Floating houses, self-driving cars, deer in the floodplains, streams with waterfalls, and greenery instead of asphalt. Welcome to the city of 2120. Contrary to what doomsday scenarios would have you believe, you can also work towards an attractive and prosperous city in a world of climate change. Research associates of Wageningen University & Research designed a scenario for the city of the future with Arnhem as the example. Their aim is to challenge cities to start thinking about their climate resistance for the long term.
Imagine that you are cycling in and around Arnhem in the year 2120 — you will be cycling through three landscapes. In the north you have the Veluwe where people live surrounded by greenery. You will come across sawmills, where we make materials to build houses. New lakes have been constructed for energy storage. The new city, the historic city, and nature meet on the edges of the Veluwe. Stroll along one of the broad manmade streams, relax on a terrace, or take a swim at the waterfalls. A fresh breeze blows from between the greenery-covered buildings. Other ways to cool off can be found in the river area. This landscape changes continuously throughout the year, and it rises and falls with the water levels. When the water level is high, you will sail your bike on a small boat to your floating home.
An exercise in free-thinking is the best way to describe this future vision of Arnhem in 2120. “We have painted a picture of what the climate-adaptive city may look like in 100 years’ time,” says Wim Timmermans, climate adaptation research associate and project leader of Arnhem 2120. He says it is important that we start thinking about this now as it will influence the choices we make today. “Are we taking the climate of the future sufficiently into account? This should include the increased risk of flooding, more issues with water, and heat in built-up areas. By starting to think about this now we may prevent problems in the future. A story like this is also very stimulating and inspiring.”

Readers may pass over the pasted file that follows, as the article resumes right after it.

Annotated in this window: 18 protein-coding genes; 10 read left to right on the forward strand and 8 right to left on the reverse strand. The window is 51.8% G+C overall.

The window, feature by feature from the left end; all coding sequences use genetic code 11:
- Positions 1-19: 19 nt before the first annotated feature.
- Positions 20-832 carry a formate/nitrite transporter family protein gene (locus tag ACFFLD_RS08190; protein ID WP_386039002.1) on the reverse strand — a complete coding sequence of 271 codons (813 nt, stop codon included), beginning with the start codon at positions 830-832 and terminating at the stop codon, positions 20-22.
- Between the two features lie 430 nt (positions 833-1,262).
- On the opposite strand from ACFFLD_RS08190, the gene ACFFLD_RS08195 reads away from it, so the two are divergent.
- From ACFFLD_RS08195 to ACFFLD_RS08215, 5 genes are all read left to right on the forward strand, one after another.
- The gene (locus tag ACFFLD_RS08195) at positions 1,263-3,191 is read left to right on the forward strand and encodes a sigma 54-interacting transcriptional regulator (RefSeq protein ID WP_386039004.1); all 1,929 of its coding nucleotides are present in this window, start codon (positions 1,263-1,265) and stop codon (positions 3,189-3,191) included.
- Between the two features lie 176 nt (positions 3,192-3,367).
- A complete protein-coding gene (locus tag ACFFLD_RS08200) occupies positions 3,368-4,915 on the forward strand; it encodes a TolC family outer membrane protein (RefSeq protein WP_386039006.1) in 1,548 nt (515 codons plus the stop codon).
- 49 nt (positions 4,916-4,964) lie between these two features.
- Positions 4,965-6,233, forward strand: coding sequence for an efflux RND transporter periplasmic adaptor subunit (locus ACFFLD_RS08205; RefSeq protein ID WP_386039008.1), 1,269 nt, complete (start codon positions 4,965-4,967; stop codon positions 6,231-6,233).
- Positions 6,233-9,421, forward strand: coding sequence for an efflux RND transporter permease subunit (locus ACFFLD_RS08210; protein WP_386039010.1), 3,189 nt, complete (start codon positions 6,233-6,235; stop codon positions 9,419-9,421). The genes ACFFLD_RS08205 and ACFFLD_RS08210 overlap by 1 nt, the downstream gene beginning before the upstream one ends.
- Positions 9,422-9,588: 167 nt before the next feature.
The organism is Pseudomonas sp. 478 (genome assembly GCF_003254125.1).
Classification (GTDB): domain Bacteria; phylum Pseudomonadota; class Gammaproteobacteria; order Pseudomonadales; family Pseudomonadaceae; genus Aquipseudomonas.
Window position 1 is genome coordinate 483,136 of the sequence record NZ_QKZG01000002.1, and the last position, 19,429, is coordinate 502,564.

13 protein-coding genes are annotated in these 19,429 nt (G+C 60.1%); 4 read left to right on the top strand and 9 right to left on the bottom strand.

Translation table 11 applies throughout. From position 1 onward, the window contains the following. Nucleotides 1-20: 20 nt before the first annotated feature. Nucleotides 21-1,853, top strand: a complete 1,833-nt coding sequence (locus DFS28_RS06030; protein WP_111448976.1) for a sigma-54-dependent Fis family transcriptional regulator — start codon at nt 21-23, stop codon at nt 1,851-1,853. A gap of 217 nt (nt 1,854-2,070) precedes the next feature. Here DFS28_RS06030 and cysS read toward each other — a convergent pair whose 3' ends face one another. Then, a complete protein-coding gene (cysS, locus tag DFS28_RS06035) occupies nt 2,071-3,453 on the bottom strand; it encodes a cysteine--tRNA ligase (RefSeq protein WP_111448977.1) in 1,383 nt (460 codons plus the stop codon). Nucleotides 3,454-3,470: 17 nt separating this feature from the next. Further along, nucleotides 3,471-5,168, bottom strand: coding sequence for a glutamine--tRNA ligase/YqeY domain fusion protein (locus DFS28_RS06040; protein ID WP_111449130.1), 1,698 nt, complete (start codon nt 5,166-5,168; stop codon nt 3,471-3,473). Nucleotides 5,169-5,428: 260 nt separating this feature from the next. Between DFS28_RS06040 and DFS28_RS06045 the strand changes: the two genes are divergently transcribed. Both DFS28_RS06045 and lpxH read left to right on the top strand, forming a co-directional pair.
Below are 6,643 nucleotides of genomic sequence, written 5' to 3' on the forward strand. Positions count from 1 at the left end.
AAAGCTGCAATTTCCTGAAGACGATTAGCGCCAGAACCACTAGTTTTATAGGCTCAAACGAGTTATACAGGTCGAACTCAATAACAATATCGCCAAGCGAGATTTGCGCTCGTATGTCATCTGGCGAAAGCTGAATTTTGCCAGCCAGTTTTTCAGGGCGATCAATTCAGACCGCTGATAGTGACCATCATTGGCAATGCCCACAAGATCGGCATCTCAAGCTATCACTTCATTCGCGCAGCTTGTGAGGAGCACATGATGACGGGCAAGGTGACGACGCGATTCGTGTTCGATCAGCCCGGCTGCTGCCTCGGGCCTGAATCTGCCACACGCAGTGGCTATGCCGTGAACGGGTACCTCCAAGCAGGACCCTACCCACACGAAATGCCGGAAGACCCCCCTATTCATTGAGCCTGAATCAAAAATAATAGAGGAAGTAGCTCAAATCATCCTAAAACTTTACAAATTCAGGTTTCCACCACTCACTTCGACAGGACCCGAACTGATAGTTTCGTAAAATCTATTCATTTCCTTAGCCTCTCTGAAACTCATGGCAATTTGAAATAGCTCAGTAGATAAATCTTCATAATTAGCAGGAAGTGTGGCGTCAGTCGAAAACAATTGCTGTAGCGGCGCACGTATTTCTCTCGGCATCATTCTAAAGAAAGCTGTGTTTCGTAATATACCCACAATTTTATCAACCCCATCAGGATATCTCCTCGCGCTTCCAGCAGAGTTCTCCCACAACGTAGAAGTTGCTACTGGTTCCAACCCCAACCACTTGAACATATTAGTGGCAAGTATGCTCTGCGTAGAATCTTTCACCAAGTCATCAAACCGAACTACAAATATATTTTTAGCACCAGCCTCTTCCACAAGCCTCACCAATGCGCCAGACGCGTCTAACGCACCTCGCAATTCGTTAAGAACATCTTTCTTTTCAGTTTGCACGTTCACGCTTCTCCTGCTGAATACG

Positive and inspiring
Tim van Hattum, climate programme leader, also knows that a vision of the future like this can inspire. The scenario for the city of the future is a concrete development from the map of the Netherlands in 2120 that he presented with Wageningen colleagues two years ago. “That message of hope and perspective gained traction. Just as then, this vision of the future is not set in stone. It is not a blueprint, but a possible line of thought. We want to tell a positive, inspiring, and realistic story with the natural system and the wellbeing of humans as key components of the basis.”
Working with landscape, not against it
With detailed geographical maps, illustrations, and 3D visualisations, the research associates and designers are showing how people can work with the landscape instead of fighting against it. “We will no longer exploit the natural system, but will actually use natural processes and technology to strengthen the landscape,” says Sanda Lenzholzer, professor of Landscape Architecture. “We do this using six themes: living, traffic and transport, city climate, energy, water and biodiversity, and agriculture. When designing such a scenario, climate adaptation is really only one side of the story,” she says. “In essence, it is about understanding the landscape and all its processes: the water system, the soil, flow of the wind, and different seasons.”
“In principle, you can use any Dutch city as an example, but we chose to develop Arnhem as it is on the border of two types of Dutch landscapes: the elevated sandy soils and the river area,” says Ilse Voskamp, climate-resistance research associate. “The ideas for the elevated areas can also be applied to parts of Apeldoorn, Nijmegen, or Bergen op Zoom, while the proposals for the low-lying areas can also be applied to cities in North and South Holland.”